'Smiling, supportive' Lesley from Chewton Keynsham is Farm Woman of the Year
Published on: 10 Jun 2015
A woman who took on the running of the family farm after her husband fell ill, plays a key role in her community and is a familiar face at Keynsham Farmers' Market has been celebrated at the Royal Bath & West Show.
Lesley Bowes, of Chewton Farm, has been named Farm Woman of the Year after no less than 17 people wrote to the judges to tell them how much of a difference she makes in Chewton Keynsham and beyond.
Alongside caring for her husband and tending the farm’s Aberdeen Angus herd, Lesley also mows the grass at Queen Charlton Church and Village Hall, looks after the village green in Burnett and helps many residents in the surrounding villages maintain their gardens.
“Lesley is a compassionate, caring, supportive friend to all. If someone is in need or something needs doing, Lesley is the first person to volunteer her help,” one Chewton Keynsham resident wrote, adding: “Chewton Keynsham is proud of its smiling, famous farmer.”
On Friday, May 29, Lesley's contribution to farming and the community was recognised when she received a crystal rose bowl as well as a meal for two at Ston Easton Hotel.
Joint judge Lady Fellowes, who is president of the Royal Bath & West Society and story editor for Downton Abbey, said: “Lesley is just an extraordinary woman. I was really moved. She is kind, generous, caring and selfless in the community.
"She and her husband started the farm from scratch and since he fell ill she has taken on the farm work and personal care. She was described as the heart of the village – I just don’t know how she finds the time.”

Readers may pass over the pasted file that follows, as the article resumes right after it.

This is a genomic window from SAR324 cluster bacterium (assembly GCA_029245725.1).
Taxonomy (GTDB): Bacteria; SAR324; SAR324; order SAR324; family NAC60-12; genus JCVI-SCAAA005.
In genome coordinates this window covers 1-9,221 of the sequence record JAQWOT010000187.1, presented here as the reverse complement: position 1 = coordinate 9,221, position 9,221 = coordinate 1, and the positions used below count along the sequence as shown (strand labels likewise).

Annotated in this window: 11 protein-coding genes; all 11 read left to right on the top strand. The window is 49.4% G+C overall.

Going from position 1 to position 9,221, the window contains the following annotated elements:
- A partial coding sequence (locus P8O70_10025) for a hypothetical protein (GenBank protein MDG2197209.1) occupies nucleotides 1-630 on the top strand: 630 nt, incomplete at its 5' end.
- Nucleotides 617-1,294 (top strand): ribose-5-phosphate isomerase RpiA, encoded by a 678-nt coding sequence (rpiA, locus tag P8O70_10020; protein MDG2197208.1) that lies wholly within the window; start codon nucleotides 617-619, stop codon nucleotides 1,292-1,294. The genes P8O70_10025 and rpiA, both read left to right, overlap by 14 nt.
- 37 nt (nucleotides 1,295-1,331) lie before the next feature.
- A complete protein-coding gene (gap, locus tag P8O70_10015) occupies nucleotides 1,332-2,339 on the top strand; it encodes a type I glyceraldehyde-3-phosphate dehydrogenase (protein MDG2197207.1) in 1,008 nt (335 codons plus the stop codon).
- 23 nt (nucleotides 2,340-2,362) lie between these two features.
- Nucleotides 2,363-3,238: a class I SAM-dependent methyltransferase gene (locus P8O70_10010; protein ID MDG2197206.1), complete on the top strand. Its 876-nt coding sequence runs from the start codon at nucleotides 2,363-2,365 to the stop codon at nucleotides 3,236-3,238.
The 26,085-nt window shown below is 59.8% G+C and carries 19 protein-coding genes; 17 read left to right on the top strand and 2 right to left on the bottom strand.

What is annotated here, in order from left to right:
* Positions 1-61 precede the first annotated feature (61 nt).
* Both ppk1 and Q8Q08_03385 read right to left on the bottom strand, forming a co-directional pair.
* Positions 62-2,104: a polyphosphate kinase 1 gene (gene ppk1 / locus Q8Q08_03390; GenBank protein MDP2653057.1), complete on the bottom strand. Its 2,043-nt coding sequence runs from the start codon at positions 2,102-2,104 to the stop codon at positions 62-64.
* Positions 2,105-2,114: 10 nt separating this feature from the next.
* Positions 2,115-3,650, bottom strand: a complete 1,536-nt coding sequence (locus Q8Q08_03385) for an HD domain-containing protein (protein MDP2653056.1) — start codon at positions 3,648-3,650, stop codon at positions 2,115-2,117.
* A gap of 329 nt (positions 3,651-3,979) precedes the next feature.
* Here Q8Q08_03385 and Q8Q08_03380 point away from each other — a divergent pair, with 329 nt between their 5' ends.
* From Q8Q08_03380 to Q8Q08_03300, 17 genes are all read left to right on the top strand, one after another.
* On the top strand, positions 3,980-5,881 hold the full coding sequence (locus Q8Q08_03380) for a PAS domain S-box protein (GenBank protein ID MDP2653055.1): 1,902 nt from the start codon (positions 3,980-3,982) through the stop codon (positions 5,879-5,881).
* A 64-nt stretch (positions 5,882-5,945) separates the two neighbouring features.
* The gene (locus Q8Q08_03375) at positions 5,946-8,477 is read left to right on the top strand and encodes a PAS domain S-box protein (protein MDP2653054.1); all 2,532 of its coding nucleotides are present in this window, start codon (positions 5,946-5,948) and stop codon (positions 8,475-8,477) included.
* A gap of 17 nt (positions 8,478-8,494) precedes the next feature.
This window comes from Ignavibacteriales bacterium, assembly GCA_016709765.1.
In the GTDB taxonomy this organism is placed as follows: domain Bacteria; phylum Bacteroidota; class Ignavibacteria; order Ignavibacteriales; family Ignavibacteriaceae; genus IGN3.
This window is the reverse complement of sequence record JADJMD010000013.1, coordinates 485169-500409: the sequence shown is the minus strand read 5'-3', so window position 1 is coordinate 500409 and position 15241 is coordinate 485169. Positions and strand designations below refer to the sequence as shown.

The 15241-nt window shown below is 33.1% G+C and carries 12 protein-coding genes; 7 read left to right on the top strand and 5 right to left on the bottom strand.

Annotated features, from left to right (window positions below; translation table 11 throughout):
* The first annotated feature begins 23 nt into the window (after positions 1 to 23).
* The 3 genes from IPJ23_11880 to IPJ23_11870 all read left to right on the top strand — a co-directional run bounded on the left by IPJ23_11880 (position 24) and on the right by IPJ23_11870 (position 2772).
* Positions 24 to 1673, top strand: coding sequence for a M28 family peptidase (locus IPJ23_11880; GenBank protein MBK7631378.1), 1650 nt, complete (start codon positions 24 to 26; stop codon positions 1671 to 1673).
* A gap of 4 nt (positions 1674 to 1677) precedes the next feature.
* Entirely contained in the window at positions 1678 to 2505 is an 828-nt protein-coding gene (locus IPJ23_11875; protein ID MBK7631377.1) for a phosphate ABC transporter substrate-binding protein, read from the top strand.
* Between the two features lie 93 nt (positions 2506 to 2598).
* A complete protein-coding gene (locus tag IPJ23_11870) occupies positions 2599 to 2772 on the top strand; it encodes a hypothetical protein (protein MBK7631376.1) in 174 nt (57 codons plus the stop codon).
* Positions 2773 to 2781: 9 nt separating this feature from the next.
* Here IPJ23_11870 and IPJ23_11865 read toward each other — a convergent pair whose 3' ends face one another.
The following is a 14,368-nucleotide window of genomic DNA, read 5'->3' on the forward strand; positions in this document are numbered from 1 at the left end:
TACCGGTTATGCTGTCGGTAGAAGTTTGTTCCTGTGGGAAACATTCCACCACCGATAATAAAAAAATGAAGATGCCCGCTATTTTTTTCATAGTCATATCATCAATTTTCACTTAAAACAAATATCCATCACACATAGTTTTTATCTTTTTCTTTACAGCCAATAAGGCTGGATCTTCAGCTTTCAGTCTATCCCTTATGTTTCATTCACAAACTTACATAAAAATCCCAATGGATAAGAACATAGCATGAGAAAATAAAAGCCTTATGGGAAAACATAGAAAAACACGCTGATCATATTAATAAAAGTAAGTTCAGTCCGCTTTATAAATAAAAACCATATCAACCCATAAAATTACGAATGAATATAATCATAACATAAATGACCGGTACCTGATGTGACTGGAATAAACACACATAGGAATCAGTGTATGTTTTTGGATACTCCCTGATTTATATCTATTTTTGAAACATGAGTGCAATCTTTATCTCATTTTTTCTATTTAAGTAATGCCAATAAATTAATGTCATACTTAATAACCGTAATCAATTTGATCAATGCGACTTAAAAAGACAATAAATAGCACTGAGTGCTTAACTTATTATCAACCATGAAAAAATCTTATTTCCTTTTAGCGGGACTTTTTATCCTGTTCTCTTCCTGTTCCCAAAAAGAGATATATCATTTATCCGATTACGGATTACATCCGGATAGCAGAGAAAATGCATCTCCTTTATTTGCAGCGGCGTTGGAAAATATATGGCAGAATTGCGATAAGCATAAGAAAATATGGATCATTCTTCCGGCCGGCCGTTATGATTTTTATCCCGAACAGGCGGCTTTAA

Lesley, a mother of two, said she was “stunned” when she realised she was the person the judges were describing as they made the presentation at the Bath & West Showground.
She said: “I’m very touched. I'm just an ordinary person. I feel that community is very important, I’ve been supported by the community and I hope I can give something back by supporting others.
“Someone once said about the farm that it’s the hub of the village and lots of villages have lost that. To have industry, albeit small, at the heart of it makes it more of a living village.”
She said farming could be a hard way of life but it was “in her blood” and she loved to see people enjoying the countryside as they walked on the popular route across her farm from Keynsham to Compton Dando.
“At weekends there are more people than animals on the farm,” she said. “I feel it’s a privilege and an honour to be able to live and work in the countryside. I feel so lucky to have the farm and to share it as well.”
Launched last year, the Farm Woman of the Year Award aims to recognise the often unsung heroines of the farming world.